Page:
Great Leaders CONNECT

August 8, 2012

The administrative team for Thika and Limuru has been going through Mark Miller and Ken Blanchard’s new book, Great Leaders GROW. This is the third book in the series of Great Leaders SERVE. These books have been a huge asset in building and developing me and the CFA staff over the past year. So in honor of the book series, I have decided to come up with an acronym of my own. Over my time leading, I have learned that great cross-cultural leaders must CONNECT.

I use the word CONNECT, because I think that it embodies one of the most important aspects of leadership, which is influence. Influence is only as potent as your ability to connect. Connecting becomes even more important in a situation where you are from a different culture from those you work with, whether overseas or cross-culturally.

Over the next several blogs, I’ll explain what each letter in CONNECT means. Each letter pertains to a theme of how to connect with those that you lead. With each theme, I want to share a little bit of what I have learned about that idea. The first letter is C.

C stands for Communicate Effectively: Communicating abroad is one thing, and often difficult in itself. Sometimes it means using a translator or even having to learn the language. For sure, it means understanding the culture. But communication alone is not good enough. It must be intentional and directional. Communication must be thought out, purposeful, and understandable. Communication can be used to accomplish a task, teach information, or build relationships. Whatever the purpose, how well you communicate will determine how well you connect.

With verbal and written communication, I have learned that you must be clear and detailed, yet precise.

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You have to put in extra time to consider how you will say something before you say it. Be willing to repeat yourself if necessary, and even ask for the person you are speaking with to repeat back what you have said. Sometimes giving examples or demonstrating the action can help clarify something unclear. If you fail to communicate well, objectives and goals can get hazy. Hazy objectives get hazy results.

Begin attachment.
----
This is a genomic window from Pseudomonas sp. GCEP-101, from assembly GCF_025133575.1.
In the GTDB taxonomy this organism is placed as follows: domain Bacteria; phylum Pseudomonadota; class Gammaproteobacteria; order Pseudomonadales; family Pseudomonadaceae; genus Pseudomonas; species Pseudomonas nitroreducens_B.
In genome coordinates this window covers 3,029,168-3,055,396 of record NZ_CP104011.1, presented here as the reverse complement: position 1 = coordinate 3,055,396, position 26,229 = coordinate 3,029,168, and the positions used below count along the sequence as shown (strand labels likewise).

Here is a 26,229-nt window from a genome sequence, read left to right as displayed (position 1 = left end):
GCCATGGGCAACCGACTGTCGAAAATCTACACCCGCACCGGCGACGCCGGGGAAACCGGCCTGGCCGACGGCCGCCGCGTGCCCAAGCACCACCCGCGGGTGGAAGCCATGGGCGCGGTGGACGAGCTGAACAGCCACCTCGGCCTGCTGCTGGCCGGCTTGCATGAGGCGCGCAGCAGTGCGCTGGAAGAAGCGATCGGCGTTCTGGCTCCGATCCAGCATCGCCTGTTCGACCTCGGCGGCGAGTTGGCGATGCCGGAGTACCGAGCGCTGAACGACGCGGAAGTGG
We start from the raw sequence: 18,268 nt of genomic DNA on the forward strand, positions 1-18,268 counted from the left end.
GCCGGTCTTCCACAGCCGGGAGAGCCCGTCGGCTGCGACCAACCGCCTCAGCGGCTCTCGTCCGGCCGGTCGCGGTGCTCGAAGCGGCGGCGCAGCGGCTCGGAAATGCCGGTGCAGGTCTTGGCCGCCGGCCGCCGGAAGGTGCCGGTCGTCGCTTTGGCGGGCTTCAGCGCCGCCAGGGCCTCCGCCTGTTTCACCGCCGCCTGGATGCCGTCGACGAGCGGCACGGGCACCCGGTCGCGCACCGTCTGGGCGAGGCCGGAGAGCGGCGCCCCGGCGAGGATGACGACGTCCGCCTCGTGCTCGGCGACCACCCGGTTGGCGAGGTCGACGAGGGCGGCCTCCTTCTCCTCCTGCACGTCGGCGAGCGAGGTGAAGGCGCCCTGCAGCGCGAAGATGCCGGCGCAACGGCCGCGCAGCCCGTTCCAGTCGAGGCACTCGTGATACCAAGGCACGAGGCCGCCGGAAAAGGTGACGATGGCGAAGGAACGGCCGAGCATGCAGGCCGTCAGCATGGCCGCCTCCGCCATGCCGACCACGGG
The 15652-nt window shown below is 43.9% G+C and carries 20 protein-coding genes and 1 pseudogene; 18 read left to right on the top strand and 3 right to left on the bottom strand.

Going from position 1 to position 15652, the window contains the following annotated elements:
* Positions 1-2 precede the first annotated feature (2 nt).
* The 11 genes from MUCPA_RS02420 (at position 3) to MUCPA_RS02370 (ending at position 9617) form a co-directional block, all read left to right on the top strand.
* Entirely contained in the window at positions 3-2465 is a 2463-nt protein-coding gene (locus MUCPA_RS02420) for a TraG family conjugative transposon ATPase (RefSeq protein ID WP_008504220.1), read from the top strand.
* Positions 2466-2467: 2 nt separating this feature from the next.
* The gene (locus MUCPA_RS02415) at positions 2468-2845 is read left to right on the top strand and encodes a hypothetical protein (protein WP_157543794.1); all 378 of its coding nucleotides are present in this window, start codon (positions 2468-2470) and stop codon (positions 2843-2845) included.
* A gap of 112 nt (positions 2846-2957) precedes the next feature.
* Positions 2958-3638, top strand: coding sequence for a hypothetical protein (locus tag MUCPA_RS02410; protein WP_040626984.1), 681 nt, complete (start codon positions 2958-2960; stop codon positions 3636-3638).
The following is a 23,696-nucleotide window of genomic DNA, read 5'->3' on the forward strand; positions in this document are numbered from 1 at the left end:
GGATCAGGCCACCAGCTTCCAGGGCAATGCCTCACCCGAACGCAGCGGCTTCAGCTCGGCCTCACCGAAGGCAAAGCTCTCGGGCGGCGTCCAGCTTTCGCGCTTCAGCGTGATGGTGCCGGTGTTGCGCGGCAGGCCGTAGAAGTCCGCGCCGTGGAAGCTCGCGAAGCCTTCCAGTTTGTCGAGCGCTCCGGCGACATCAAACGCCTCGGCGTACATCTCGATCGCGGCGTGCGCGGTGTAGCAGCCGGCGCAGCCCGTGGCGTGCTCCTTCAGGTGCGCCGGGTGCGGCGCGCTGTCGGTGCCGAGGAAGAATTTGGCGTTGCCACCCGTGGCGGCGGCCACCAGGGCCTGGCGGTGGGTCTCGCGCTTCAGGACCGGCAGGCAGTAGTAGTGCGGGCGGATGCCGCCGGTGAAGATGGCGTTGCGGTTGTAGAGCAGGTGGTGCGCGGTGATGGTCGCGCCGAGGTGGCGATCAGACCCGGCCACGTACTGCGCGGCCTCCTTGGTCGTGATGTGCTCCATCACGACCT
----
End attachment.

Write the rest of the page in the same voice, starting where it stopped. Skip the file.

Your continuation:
Communication is more than just speaking to people. Communication is a two way street. It involves listening too. In most circumstances, this is just as important. Not only listening, but understanding and relaying back to the speaker that you understand them. If you don’t understand, ask them to say it differently. It can take humility and patience at times, but don’t stop until you are confident you know what is being said or asked of you.

For me, communicating effectively overseas also involves knowing and abiding by social queues and body language within the cultural norms. With all communication, you have to be appropriate and relevant in the culture you are in, or to the culture you are speaking with. You may have to use a different vocabulary, cut out clichés, or rephrase unclear sayings. The good thing is that people are gracious, as I have found out. They understand that I may miss-speak what I want to say, or interpret their thoughts differently. Really when it comes down to it, it takes a good leader both practice and patience. Keep trying and be genuine!